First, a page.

Hamza - tried under the name Mustafa Kamel Mustafa - was found guilty of conspiring to aid terrorist organisations, including al Qaeda. He helped kidnappers of 16 tourists in Yemen in 1998 and tried to build an al Qaeda training camp in Oregon in 1999.
Hamza, who could face life in prison, insisted during testimony that he had never supported terrorism.
But the jury of eight men and four women found the 56-year-old guilty on all 11 counts he faced. US Attorney General Eric Holder described the verdict as "a triumph".
Hamza was extradited in 2012 from the UK, where he led London's Finsbury Park Mosque in the 1990s, reportedly attended by September 11 conspirator Zacarias Moussaoui and shoe bomber Richard Reid. He denied meeting them.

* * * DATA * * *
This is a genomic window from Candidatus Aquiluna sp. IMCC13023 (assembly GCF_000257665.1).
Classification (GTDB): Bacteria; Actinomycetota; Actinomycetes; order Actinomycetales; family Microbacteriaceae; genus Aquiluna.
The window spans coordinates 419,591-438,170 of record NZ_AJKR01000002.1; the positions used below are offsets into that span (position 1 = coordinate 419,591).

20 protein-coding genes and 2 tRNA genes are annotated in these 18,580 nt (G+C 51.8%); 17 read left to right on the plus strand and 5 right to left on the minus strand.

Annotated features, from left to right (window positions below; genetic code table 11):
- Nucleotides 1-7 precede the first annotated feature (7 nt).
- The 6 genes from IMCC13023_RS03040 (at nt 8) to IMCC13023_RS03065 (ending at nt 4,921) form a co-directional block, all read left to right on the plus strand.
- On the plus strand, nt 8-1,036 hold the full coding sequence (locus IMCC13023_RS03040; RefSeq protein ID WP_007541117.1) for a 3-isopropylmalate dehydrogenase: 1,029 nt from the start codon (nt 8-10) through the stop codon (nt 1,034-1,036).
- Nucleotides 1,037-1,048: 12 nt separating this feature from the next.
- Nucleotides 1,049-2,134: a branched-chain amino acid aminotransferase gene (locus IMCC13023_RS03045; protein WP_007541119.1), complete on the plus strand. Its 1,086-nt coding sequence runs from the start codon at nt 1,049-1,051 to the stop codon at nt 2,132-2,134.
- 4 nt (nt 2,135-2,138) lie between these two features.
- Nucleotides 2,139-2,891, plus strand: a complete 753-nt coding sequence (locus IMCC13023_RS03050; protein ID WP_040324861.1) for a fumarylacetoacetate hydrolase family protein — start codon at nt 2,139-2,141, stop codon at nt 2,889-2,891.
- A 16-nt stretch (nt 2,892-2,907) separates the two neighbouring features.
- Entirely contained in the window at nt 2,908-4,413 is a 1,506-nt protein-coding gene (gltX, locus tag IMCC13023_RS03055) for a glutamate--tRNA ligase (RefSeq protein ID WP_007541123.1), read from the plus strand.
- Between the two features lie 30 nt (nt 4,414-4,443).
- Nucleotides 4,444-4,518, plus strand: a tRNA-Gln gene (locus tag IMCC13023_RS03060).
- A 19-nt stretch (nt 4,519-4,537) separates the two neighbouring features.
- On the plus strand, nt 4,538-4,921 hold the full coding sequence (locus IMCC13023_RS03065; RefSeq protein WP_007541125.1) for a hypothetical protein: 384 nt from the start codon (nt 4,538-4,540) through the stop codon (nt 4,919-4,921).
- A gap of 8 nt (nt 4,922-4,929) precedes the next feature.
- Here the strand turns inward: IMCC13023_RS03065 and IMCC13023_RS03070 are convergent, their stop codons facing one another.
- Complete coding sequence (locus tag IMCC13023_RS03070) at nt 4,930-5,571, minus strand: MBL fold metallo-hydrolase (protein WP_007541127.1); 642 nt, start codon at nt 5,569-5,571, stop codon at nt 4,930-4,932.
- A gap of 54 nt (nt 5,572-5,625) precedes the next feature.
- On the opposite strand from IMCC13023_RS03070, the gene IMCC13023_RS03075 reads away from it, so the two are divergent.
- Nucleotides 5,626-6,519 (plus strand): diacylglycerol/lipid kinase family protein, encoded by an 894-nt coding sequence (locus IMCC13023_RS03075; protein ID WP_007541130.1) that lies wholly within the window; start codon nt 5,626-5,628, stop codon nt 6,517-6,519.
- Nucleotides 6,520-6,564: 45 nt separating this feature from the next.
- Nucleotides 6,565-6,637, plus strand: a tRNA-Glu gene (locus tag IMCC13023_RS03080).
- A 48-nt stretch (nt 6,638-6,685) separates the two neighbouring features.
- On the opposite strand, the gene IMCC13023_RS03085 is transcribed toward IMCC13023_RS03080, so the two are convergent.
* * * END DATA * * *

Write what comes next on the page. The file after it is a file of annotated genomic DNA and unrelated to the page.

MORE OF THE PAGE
His lawyers argued that he did not participate in any conspiracy and said the US Government's case rested largely on the incendiary language he employed in media interviews and the sermons he gave at the Finsbury Park mosque.